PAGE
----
Pensioners and other dividend investors continue to search for top stocks that pay reliable dividends and offer above-average yields.
Canadian bank stocks often serve as anchor positions in dividend portfolios. The stock prices are down this year due to the pandemic, and this has investors wondering if they should add the banks to their holdings.
CIBC booked $1.4 billion in provisions for credit losses (PCL) when it reported fiscal Q2 2020 results. The funds set aside to cover potential loan losses resulted in a 71% drop in net income for the quarter compared to the same period last year.
CIBC said it provided payment deferrals on 108,000 mortgages worth $35.5 billion in the quarter. The bank also gave 6,000 business customers payment deferrals on $8.6 billion of loans.
Adjusted net income still came in at $441 million for the three months ended April 30. Return on equity was a decent 4.5%, and CIBC maintained a healthy capital position with a CET1 ratio of 11.3%.
The profit drop appears ugly, but the PCL is not an actual loss. It is simply an estimate for potential losses. A V-shaped recovery in the Canadian economy could result in a much smaller hit than anticipated. Canada added nearly one million jobs in June, and unemployment rates should continue to fall as the provinces reopen their economies.
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CIBC is known for its heavy exposure to the Canadian housing market. At this point, house demand and prices remain resilient. CMHC predicts a 9-18% price drop in the next 12-18 months, so investors want to keep this in mind when evaluating the stock.
Once the six-month deferrals expire and the federal government rolls back CERB, there is a chance defaults could rise and start to put pressure on homeowners.
In the event the recovery in the job market stalls, there is a risk we could see a steep decline in home prices due to a flood of listings. This would likely hit CIBC harder than its larger peers.
CIBC didn’t cut its dividend during the financial crisis 10 years ago, and the bank was arguably in worse shape then than it is today. Another lockdown or a crash in the housing market could put the payout at risk, but that is not the anticipated outcome in the next year.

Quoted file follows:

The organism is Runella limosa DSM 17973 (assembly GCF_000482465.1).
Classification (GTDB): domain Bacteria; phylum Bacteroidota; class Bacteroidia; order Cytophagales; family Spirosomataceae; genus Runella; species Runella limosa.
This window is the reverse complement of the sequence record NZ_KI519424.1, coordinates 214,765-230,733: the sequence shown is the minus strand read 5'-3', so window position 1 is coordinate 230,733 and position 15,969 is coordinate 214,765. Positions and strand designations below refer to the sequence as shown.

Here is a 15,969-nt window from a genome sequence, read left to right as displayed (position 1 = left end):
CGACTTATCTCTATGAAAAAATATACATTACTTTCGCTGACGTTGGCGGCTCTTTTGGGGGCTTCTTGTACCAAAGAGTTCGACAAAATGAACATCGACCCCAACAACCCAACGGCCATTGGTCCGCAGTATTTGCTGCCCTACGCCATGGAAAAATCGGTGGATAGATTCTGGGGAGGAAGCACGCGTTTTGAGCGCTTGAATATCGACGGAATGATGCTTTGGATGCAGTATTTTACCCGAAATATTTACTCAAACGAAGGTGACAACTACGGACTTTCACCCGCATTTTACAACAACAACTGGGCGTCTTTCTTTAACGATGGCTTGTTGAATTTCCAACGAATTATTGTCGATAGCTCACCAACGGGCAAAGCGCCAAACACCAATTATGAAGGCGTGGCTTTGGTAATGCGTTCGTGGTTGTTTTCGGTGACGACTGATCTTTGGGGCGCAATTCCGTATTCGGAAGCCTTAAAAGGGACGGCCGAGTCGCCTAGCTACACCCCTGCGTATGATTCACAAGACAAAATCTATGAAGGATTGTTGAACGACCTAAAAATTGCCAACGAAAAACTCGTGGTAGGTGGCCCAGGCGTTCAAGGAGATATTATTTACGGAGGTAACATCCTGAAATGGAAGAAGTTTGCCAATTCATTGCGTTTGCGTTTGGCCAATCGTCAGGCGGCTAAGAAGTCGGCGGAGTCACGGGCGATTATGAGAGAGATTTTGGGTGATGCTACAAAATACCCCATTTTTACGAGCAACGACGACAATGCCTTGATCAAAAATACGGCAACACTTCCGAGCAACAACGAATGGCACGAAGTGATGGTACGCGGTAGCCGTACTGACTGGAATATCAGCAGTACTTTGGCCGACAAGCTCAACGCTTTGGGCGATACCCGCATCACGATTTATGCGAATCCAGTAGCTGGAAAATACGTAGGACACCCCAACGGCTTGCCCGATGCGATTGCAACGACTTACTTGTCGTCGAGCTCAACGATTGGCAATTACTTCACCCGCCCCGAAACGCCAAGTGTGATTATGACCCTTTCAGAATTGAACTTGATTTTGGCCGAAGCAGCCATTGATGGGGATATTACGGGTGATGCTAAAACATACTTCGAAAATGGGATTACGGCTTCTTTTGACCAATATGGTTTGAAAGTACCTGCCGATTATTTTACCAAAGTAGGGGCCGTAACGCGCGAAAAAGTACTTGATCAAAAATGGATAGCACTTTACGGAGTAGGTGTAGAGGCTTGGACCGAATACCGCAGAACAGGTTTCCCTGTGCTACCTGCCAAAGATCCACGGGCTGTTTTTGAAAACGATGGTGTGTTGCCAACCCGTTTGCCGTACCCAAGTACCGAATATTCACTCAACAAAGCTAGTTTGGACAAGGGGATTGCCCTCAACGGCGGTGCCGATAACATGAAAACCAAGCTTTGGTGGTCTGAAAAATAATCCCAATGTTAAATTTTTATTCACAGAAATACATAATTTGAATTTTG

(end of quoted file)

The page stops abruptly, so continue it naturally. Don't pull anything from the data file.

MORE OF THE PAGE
CIBC’s current distribution currently provides a yield of 6.25%.
Should you buy CIBC stock today?
Investors should prepare for ongoing volatility in the coming months. A new surge in coronavirus cases across the United States could slow the economic recovery. The U.S. election might also disrupt equity markets later this year.
That said, CIBC should be a solid buy-and-hold pick right now for a dividend-focused portfolio. The stock trades near $93.50 per share. That’s not as good a deal as we saw in the past few months when the share price dipped below $80, but it still appears cheap. CIBC traded above $110 per share in February and was above $120 in 2018, so there is decent upside potential as the economy rebounds.
If you are searching for a reliable high-yield dividend stock, CIBC deserves to be on your radar. Five years from now the share price should be meaningfully higher than it is today, and you get paid well to ride out the turbulence.
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This article represents the opinion of the writer, who may disagree with the “official” recommendation position of a Motley Fool premium service or advisor. We’re Motley! Questioning an investing thesis — even one of our own — helps us all think critically about investing and make decisions that help us become smarter, happier, and richer, so we sometimes publish articles that may not be in line with recommendations, rankings or other content.
Fool contributor Andrew Walker has no position in any stock mentioned.